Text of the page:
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## Force

Unbalanced forces cause changes in velocity. Students should know:

1. A force has both direction and magnitude.
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Actually this one is tied very closely to the equivalent one for velocity and could be taught together with that one. We can play the same game that we played with velocities (defining them in terms of the displacements they result in over time) and start with forces that last only for some short-but-perceptible time like half a second but are constant as long as they are on. These forces change the velocity of an object- either in direction or in magnitude or both - by an amount that depends on the magnitude and direction of the force, and the mass of the object. The difference is that it's much harder to perceive the difference between two velocity vectors, particularly when the change is only in the direction. (The notion that a force exerted at right angles to the direction of motion produces a change in direction with no change in speed is not what Andy diSessa would call a "p-prim"!

Again, the activities would involve setting up a force, or a sequence of forces, that achieve a particular trajectory or goal state - e.g., making the object trace out an octagon by exerting equal-magnitude "puffs" of force at each exterior vertex - and checking to see how close the student comes and how many tries it takes to come that close.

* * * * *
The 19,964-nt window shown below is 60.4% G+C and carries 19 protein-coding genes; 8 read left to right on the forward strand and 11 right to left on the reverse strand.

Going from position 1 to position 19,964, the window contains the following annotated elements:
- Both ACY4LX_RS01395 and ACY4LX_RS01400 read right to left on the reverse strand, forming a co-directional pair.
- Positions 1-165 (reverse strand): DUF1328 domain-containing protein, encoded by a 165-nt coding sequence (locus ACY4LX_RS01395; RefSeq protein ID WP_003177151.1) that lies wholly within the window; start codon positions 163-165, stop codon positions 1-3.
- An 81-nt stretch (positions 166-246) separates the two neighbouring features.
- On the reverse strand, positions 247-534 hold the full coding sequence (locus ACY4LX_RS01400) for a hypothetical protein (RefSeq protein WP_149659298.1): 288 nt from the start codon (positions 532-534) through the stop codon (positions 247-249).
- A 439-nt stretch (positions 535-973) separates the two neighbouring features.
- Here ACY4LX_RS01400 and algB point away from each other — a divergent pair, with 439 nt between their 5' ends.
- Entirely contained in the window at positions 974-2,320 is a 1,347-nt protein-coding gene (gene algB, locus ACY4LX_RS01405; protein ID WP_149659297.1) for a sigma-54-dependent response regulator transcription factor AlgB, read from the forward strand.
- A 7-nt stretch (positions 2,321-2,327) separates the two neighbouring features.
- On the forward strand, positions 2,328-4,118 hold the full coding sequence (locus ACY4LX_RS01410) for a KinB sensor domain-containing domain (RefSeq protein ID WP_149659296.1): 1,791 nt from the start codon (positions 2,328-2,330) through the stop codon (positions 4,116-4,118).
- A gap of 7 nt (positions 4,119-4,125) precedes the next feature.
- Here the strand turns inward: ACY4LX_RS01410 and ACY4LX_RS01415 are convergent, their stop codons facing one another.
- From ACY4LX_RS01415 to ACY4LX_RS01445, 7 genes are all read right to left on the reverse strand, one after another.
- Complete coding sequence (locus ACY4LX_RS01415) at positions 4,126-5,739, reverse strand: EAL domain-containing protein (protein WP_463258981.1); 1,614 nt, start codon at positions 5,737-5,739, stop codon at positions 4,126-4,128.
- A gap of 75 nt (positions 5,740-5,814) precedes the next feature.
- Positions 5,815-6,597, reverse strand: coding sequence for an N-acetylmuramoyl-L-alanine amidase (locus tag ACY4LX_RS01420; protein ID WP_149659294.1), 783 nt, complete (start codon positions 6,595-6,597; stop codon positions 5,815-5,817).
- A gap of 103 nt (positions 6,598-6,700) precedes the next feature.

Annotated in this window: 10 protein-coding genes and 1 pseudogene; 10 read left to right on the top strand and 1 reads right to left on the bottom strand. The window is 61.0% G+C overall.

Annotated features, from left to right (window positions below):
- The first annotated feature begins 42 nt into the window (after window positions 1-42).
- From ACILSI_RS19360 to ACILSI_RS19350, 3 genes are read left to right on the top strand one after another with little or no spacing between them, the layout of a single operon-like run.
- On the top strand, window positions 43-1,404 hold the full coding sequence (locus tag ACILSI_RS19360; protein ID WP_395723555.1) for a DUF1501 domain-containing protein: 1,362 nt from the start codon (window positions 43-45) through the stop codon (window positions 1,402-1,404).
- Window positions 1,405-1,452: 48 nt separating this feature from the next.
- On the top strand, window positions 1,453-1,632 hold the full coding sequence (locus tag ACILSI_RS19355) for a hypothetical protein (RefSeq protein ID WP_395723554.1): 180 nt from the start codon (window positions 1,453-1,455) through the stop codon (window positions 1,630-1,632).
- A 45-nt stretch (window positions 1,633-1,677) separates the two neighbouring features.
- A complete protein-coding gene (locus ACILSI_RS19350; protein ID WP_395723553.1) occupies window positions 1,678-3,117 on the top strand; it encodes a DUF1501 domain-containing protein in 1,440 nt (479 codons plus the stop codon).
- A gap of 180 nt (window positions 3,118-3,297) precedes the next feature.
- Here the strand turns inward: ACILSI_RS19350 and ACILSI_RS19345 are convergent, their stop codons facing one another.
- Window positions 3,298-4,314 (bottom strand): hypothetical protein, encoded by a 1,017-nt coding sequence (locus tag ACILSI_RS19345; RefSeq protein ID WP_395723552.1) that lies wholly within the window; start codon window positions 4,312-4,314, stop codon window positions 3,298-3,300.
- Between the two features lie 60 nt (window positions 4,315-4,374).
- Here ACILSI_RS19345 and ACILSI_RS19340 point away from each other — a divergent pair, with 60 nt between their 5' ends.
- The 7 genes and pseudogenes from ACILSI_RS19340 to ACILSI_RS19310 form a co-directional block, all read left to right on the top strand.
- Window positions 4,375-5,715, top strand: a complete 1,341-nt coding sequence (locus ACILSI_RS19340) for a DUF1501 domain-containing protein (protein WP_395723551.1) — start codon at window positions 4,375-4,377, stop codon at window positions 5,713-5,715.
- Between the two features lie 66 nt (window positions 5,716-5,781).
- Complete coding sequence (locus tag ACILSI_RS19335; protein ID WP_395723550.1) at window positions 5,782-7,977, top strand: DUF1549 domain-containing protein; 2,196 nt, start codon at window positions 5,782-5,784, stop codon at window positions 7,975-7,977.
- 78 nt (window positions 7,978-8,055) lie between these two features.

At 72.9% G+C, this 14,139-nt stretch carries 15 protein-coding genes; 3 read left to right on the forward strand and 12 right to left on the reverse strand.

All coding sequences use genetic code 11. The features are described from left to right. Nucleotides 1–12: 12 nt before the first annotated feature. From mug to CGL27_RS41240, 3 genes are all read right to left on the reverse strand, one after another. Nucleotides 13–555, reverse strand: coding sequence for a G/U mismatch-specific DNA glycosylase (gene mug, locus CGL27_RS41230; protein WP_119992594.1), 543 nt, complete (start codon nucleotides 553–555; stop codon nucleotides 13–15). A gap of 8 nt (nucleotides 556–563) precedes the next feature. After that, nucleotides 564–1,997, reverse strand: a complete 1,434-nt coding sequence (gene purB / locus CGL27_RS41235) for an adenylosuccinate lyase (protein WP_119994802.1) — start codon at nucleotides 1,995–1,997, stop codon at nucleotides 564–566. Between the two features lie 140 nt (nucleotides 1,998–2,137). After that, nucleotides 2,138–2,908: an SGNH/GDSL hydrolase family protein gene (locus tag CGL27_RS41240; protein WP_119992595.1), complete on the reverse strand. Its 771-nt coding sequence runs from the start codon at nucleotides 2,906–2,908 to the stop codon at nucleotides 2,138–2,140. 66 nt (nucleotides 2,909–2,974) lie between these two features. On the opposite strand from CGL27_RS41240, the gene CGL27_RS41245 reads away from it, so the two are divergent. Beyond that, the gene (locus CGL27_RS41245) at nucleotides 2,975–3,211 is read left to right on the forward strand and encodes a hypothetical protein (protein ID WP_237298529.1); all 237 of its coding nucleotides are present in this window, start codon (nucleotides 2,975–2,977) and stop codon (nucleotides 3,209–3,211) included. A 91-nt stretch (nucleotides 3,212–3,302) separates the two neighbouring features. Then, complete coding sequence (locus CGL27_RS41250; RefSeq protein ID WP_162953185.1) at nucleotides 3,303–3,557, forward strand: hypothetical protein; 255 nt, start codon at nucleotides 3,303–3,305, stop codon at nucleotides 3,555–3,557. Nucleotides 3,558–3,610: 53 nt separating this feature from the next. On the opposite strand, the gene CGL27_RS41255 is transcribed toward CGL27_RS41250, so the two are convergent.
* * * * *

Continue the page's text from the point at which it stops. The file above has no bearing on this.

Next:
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2. When an object is subject to two or more forces at once the result is the cumulative effect of all the forces.
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It would be good if students could collaborate on this one. Each student controls one force. Initially pairs, later on greater numbers of students exert forces on the same object, which behaves accordingly. The purpose is to get the object to move in a certain way - e.g., to get it through a goal on the screen. Each student controls only one aspect of his force - e.g., its magnitude, but not its direction. For instance, in the two-student case, one student controls a vertical force and the other controls a horizontal force. (Imitating ThinkerTools, we could have arrows pointing to the object, one along the bottom of the screen, the other along the right side of the screen. These then represent the x and y coordinates, respectively, of the object, and one arrow is controlled by each student.)